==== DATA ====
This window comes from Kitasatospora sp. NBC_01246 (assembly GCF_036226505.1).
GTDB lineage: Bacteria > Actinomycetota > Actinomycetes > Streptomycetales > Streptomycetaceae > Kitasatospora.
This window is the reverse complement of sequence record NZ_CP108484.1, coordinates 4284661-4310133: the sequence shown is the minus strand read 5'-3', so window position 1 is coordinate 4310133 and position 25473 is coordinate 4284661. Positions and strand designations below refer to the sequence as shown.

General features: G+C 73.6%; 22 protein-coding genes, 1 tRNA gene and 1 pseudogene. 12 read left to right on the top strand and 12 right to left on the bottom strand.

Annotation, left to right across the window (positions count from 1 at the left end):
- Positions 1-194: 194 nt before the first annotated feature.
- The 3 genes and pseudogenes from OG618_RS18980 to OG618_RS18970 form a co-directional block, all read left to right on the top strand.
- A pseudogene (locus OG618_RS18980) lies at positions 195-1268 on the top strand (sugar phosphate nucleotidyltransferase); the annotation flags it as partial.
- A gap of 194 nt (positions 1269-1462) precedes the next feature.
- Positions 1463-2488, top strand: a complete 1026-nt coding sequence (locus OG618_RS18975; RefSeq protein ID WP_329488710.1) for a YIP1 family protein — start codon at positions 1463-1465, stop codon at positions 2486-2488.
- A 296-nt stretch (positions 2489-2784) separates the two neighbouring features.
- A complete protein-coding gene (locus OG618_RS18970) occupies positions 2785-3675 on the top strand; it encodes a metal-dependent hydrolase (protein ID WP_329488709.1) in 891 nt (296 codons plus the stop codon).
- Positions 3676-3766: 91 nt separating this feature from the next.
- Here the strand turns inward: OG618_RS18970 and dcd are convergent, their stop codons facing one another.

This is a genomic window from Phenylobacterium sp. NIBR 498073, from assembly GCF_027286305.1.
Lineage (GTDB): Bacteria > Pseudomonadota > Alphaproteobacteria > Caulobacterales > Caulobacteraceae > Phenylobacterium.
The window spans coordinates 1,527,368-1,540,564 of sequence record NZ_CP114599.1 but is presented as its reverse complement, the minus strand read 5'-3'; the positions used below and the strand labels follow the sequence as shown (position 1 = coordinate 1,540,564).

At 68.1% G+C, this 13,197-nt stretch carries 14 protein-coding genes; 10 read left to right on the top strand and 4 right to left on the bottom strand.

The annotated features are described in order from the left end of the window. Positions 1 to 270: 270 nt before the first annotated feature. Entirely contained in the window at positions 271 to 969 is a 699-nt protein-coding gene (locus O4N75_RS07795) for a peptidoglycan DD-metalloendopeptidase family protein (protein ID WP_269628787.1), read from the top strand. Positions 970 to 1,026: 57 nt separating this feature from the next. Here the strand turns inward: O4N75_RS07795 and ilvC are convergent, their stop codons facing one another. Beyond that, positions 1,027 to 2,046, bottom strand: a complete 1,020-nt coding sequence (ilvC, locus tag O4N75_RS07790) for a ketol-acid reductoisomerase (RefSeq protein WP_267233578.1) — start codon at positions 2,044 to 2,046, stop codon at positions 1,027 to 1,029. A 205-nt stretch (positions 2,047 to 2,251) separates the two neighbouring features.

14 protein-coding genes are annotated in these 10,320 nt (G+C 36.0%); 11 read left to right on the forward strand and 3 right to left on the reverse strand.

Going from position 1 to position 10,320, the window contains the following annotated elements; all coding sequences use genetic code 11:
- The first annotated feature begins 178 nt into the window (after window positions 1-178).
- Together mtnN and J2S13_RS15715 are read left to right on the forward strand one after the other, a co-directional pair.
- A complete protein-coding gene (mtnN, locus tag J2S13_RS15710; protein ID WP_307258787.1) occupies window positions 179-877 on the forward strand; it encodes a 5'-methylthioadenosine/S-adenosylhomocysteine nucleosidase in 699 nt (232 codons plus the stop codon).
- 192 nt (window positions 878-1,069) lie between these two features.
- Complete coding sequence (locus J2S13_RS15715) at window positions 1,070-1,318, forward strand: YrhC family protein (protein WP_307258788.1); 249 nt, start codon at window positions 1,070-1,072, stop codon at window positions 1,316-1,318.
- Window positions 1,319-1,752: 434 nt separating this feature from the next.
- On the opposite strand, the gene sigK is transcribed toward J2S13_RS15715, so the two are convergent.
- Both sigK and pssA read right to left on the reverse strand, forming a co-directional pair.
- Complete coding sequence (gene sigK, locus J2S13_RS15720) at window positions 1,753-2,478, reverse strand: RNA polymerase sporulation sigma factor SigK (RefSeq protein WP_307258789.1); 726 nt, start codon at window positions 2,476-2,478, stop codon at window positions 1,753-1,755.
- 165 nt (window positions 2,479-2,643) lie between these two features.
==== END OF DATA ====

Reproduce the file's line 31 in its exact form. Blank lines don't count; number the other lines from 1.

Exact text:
- 165 nt (window positions 2,479-2,643) lie between these two features.